have said that in our interview the President told me he did not
want to know what I proposed to do. But he submitted a plan of
campaign of his own which he wanted me to hear and then do as I
pleased about. He brought out a map of Virginia on which he had
evidently marked every position occupied by the Federal and
Confederate armies up to that time. He pointed out on the map
two streams which empty into the Potomac, and suggested that the
army might be moved on boats and landed between the mouths of
these streams. We would then have the Potomac to bring our
supplies, and the tributaries would protect our flanks while we
moved out. I listened respectfully, but did not suggest that
the same streams would protect Lee’s flanks while he was
shutting us up.

I did not communicate my plans to the President, nor did I to
the Secretary of War or to General Halleck.

March the 26th my headquarters were, as stated, at Culpeper, and
the work of preparing for an early campaign commenced.

CHAPTER XLVII.

THE MILITARY SITUATION–PLANS FOR THE CAMPAIGN–SHERIDAN
ASSIGNED TO COMMAND OF THE CAVALRY–FLANK MOVEMENTS–FORREST AT
FORT PILLOW–GENERAL BANKS’S EXPEDITION–COLONEL MOSBY–AN
INCIDENT OF THE WILDERNESS CAMPAIGN.

When I assumed command of all the armies the situation was about
this: the Mississippi River was guarded from St. Louis to its
mouth; the line of the Arkansas was held, thus giving us all the
North-west north of that river. A few points in Louisiana not
remote from the river were held by the Federal troops, as was
also the mouth of the Rio Grande. East of the Mississippi we
held substantially all north of the Memphis and Charleston
Railroad as far east as Chattanooga, thence along the line of
the Tennessee and Holston rivers, taking in nearly all of the
State of Tennessee. West Virginia was in our hands; and that
part of old Virginia north of the Rapidan and east of the Blue
Ridge we also held. On the sea-coast we had Fortress Monroe and
Norfolk in Virginia; Plymouth, Washington and New Berne in North
Carolina; Beaufort, Folly and Morris islands, Hilton Head, Port
Royal and Fort Pulaski in South Carolina and Georgia;
Fernandina, St. Augustine, Key West and Pensacola in Florida.
The balance of the Southern territory, an empire in extent, was
still in the hands of the enemy.

Sherman, who had succeeded me in the command of the military
division of the Mississippi, commanded all the troops in the
territory west of the Alleghanies and north of Natchez, with a
large movable force about Chattanooga. His command was
subdivided into four departments, but the commanders all
reported to Sherman and were subject to his orders. This
arrangement, however, insured the better protection of all lines
of communication through the acquired territory, for the reason
that these different department commanders could act promptly in
case of a sudden or unexpected raid within their respective
jurisdictions without awaiting the orders of the division
commander.

In the East the opposing forces stood in substantially the same
relations towards each other as three years before, or when the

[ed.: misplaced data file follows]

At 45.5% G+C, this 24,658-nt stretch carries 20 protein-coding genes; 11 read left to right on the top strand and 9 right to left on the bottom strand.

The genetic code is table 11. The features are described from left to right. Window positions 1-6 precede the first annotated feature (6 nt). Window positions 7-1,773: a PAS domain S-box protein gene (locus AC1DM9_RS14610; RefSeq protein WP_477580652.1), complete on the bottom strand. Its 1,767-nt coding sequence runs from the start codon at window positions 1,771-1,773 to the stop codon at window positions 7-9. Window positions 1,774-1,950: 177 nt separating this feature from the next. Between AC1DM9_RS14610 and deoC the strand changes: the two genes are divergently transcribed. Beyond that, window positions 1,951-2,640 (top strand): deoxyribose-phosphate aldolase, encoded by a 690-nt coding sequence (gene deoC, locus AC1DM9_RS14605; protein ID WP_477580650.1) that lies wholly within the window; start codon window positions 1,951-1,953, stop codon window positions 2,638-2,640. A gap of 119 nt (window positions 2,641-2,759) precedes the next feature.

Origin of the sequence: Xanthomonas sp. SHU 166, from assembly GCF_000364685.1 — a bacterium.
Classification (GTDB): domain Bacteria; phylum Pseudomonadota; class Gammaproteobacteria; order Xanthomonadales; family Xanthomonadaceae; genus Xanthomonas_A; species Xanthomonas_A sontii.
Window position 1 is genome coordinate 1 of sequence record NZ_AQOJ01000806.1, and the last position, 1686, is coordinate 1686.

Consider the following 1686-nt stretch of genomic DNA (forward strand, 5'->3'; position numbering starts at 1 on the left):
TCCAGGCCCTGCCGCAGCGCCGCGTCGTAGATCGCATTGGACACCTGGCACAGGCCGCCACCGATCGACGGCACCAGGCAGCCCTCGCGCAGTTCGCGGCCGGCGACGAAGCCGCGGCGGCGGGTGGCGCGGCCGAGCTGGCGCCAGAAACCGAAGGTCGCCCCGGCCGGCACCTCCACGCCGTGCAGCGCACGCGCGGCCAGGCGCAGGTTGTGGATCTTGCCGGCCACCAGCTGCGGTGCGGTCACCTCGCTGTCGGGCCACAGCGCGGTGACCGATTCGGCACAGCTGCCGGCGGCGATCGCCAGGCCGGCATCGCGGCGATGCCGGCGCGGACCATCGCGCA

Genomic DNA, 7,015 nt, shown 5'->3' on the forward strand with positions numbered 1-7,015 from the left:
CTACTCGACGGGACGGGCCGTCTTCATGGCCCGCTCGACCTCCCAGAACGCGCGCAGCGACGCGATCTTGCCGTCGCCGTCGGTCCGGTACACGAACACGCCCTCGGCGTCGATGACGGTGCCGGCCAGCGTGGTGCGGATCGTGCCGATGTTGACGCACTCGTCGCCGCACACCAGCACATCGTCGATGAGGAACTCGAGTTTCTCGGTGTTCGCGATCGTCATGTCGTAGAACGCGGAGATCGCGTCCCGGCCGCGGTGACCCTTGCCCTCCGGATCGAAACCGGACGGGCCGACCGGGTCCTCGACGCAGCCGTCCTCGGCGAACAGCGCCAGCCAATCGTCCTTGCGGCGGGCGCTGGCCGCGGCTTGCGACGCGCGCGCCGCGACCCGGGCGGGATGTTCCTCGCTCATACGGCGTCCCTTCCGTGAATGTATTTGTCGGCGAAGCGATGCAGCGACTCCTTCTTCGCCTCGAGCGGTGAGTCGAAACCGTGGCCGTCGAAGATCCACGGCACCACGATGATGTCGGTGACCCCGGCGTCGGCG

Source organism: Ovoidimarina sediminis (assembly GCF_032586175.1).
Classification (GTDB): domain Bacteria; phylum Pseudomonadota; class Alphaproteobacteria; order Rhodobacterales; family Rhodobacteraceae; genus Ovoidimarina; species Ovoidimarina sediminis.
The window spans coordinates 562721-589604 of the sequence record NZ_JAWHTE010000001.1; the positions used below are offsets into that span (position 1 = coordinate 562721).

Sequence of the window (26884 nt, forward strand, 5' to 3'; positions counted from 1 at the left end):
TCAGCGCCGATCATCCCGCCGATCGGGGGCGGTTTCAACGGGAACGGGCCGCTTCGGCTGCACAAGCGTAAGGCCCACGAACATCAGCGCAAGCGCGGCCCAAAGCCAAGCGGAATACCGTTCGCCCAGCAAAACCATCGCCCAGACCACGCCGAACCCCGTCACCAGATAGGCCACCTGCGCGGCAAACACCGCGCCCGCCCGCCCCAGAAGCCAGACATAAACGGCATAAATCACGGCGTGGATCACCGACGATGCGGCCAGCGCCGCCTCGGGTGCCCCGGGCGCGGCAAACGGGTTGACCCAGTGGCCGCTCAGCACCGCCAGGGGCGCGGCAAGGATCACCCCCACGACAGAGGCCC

war began; they were both between the Federal and Confederate
capitals. It is true, footholds had been secured by us on the
sea-coast, in Virginia and North Carolina, but, beyond that, no
substantial advantage had been gained by either side. Battles
had been fought of as great severity as had ever been known in
war, over ground from the James River and Chickahominy, near
Richmond, to Gettysburg and Chambersburg, in Pennsylvania, with
indecisive results, sometimes favorable to the National army,
sometimes to the Confederate army; but in every instance, I
believe, claimed as victories for the South by the Southern
press if not by the Southern generals. The Northern press, as a
whole, did not discourage these claims; a portion of it always
magnified rebel success and belittled ours, while another
portion, most sincerely earnest in their desire for the
preservation of the Union and the overwhelming success of the
Federal armies, would nevertheless generally express
dissatisfaction what whatever victories were gained because they
were not more complete.

That portion of the Army of the Potomac not engaged in guarding
lines of communication was on the northern bank of the
Rapidan. The Army of Northern Virginia confronting it on the
opposite bank of the same river, was strongly intrenched and
commanded by the acknowledged ablest general in the Confederate
army. The country back to the James River is cut up with many
streams, generally narrow, deep, and difficult to cross except
where bridged. The region is heavily timbered, and the roads
narrow, and very bad after the least rain. Such an enemy was
not, of course, unprepared with adequate fortifications at
convenient intervals all the way back to Richmond, so that when
driven from one fortified position they would always have
another farther to the rear to fall back into.

To provision an army, campaigning against so formidable a foe
through such a country, from wagons alone seemed almost
impossible. System and discipline were both essential to its